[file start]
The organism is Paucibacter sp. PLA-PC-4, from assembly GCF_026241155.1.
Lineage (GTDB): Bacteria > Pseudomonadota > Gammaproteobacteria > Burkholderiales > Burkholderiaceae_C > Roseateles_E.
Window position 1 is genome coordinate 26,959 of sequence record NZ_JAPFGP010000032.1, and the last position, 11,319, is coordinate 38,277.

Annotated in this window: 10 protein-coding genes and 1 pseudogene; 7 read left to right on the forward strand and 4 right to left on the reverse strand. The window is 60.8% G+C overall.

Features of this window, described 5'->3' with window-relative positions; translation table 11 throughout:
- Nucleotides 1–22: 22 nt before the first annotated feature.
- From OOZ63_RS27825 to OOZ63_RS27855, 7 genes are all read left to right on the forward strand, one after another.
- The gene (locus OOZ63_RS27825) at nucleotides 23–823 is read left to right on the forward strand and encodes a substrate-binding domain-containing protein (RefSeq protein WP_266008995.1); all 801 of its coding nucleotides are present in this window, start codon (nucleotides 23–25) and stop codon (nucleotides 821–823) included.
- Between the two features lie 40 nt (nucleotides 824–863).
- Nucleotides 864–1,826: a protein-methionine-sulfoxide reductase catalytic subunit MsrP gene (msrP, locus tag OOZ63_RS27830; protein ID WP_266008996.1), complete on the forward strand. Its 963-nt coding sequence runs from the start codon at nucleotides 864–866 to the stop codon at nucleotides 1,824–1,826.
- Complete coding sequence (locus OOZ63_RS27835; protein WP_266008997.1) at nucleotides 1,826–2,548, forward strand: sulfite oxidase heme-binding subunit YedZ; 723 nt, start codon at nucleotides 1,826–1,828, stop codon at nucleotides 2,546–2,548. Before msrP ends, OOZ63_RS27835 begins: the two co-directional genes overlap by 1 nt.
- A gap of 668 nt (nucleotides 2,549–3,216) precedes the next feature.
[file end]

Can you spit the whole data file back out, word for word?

The organism is Paucibacter sp. PLA-PC-4, from assembly GCF_026241155.1.
Lineage (GTDB): Bacteria > Pseudomonadota > Gammaproteobacteria > Burkholderiales > Burkholderiaceae_C > Roseateles_E.
Window position 1 is genome coordinate 26,959 of sequence record NZ_JAPFGP010000032.1, and the last position, 11,319, is coordinate 38,277.

Annotated in this window: 10 protein-coding genes and 1 pseudogene; 7 read left to right on the forward strand and 4 right to left on the reverse strand. The window is 60.8% G+C overall.

Features of this window, described 5'->3' with window-relative positions; translation table 11 throughout:
- Nucleotides 1–22: 22 nt before the first annotated feature.
- From OOZ63_RS27825 to OOZ63_RS27855, 7 genes are all read left to right on the forward strand, one after another.
- The gene (locus OOZ63_RS27825) at nucleotides 23–823 is read left to right on the forward strand and encodes a substrate-binding domain-containing protein (RefSeq protein WP_266008995.1); all 801 of its coding nucleotides are present in this window, start codon (nucleotides 23–25) and stop codon (nucleotides 821–823) included.
- Between the two features lie 40 nt (nucleotides 824–863).
- Nucleotides 864–1,826: a protein-methionine-sulfoxide reductase catalytic subunit MsrP gene (msrP, locus tag OOZ63_RS27830; protein ID WP_266008996.1), complete on the forward strand. Its 963-nt coding sequence runs from the start codon at nucleotides 864–866 to the stop codon at nucleotides 1,824–1,826.
- Complete coding sequence (locus OOZ63_RS27835; protein WP_266008997.1) at nucleotides 1,826–2,548, forward strand: sulfite oxidase heme-binding subunit YedZ; 723 nt, start codon at nucleotides 1,826–1,828, stop codon at nucleotides 2,546–2,548. Before msrP ends, OOZ63_RS27835 begins: the two co-directional genes overlap by 1 nt.
- A gap of 668 nt (nucleotides 2,549–3,216) precedes the next feature.